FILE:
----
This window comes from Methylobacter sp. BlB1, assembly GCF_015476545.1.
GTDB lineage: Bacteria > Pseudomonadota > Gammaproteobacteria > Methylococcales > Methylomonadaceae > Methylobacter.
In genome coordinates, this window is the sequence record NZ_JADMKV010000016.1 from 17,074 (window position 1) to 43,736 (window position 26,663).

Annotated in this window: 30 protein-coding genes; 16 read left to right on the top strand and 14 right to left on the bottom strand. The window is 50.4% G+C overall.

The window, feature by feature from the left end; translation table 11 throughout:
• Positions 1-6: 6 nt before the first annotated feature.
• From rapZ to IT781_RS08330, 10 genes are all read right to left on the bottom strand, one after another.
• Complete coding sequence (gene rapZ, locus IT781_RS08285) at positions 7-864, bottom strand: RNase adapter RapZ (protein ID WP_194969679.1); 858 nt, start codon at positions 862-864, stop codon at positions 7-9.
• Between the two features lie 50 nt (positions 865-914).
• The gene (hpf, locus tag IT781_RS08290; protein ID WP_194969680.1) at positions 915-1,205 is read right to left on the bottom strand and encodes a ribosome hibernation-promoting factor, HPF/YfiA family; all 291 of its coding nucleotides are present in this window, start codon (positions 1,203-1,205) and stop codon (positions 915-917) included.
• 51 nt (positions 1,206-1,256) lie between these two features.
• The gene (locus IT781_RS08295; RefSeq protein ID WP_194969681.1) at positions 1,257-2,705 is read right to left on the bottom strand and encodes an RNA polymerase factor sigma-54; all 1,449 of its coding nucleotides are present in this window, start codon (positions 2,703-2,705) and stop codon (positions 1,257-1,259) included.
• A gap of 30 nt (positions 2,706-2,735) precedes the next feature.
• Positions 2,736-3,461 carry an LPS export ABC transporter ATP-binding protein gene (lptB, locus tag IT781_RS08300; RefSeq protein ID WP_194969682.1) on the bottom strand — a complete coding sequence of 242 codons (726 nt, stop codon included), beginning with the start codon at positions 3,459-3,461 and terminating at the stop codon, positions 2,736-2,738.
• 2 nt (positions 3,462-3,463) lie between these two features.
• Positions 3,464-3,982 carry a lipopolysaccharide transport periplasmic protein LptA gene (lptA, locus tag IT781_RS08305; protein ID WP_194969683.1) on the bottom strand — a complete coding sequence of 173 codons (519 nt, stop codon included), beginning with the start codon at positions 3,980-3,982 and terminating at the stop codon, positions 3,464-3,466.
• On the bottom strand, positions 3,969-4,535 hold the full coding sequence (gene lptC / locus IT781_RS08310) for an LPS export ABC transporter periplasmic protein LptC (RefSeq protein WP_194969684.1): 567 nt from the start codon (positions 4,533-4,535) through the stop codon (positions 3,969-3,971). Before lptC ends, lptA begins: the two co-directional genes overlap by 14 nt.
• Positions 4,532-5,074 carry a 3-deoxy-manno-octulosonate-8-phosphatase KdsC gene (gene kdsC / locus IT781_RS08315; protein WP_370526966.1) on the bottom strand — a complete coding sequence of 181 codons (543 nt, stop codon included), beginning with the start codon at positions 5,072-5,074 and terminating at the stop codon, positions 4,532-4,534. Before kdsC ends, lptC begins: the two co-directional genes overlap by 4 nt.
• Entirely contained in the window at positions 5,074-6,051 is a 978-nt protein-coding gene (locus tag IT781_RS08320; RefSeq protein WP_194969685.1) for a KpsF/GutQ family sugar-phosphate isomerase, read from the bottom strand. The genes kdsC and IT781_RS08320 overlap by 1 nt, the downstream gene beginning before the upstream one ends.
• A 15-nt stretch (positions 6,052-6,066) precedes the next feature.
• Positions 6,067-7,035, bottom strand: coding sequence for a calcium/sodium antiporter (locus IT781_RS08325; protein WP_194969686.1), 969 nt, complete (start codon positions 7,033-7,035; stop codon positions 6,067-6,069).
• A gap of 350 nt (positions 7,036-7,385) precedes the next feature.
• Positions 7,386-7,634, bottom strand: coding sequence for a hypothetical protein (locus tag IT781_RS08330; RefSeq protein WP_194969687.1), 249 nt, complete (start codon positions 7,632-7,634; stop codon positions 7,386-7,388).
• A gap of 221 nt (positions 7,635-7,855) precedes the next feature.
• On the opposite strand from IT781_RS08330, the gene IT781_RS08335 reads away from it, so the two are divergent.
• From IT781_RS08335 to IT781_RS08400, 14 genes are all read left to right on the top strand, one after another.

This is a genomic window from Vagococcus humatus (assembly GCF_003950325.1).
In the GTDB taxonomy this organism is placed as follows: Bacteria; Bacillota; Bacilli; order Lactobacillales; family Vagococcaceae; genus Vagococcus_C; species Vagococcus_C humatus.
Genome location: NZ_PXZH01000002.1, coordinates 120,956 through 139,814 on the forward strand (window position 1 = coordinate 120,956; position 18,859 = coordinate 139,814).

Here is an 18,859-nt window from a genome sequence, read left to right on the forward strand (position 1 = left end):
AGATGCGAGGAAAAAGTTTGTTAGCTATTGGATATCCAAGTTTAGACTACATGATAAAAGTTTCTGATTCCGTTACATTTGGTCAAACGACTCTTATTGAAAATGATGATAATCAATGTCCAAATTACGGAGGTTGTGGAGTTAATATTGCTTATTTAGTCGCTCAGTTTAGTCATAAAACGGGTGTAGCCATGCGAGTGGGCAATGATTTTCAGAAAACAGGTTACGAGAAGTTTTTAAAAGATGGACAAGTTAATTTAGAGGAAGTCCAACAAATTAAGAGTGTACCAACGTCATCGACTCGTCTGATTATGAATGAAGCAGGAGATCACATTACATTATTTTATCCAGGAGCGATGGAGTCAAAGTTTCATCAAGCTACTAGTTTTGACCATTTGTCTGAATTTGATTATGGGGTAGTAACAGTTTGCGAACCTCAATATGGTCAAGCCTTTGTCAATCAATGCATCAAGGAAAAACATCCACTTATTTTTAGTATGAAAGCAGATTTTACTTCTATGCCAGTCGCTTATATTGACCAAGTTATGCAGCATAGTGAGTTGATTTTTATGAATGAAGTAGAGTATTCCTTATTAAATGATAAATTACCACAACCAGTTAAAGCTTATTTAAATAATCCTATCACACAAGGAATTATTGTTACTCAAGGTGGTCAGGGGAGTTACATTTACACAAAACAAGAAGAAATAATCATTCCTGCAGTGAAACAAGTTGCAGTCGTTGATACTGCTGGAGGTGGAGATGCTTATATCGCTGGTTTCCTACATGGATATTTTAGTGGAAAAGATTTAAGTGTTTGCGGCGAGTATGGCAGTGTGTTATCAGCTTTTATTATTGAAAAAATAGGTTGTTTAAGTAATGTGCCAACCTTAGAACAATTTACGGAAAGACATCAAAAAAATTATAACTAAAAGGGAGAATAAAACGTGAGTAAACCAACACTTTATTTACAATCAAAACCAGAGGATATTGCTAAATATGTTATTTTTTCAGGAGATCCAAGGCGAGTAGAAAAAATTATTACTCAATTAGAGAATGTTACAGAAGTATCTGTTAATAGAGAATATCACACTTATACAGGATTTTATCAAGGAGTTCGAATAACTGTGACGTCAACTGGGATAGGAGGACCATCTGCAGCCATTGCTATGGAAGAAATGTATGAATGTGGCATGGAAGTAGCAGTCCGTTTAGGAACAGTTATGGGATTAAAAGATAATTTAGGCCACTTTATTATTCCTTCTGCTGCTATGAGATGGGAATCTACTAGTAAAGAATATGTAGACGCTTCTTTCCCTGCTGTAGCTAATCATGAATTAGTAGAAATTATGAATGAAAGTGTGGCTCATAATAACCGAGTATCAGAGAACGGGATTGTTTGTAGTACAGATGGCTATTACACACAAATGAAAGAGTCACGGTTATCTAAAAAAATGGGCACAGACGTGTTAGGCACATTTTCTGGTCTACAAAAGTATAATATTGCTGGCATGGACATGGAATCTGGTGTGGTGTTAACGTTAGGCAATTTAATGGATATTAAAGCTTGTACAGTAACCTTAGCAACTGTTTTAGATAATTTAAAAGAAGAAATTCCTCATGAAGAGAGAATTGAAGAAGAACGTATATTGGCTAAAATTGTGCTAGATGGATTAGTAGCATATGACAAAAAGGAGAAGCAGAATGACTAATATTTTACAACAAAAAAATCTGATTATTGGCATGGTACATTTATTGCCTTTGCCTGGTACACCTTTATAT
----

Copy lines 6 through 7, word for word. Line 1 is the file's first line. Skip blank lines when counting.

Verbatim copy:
• Positions 1-6: 6 nt before the first annotated feature.
• From rapZ to IT781_RS08330, 10 genes are all read right to left on the bottom strand, one after another.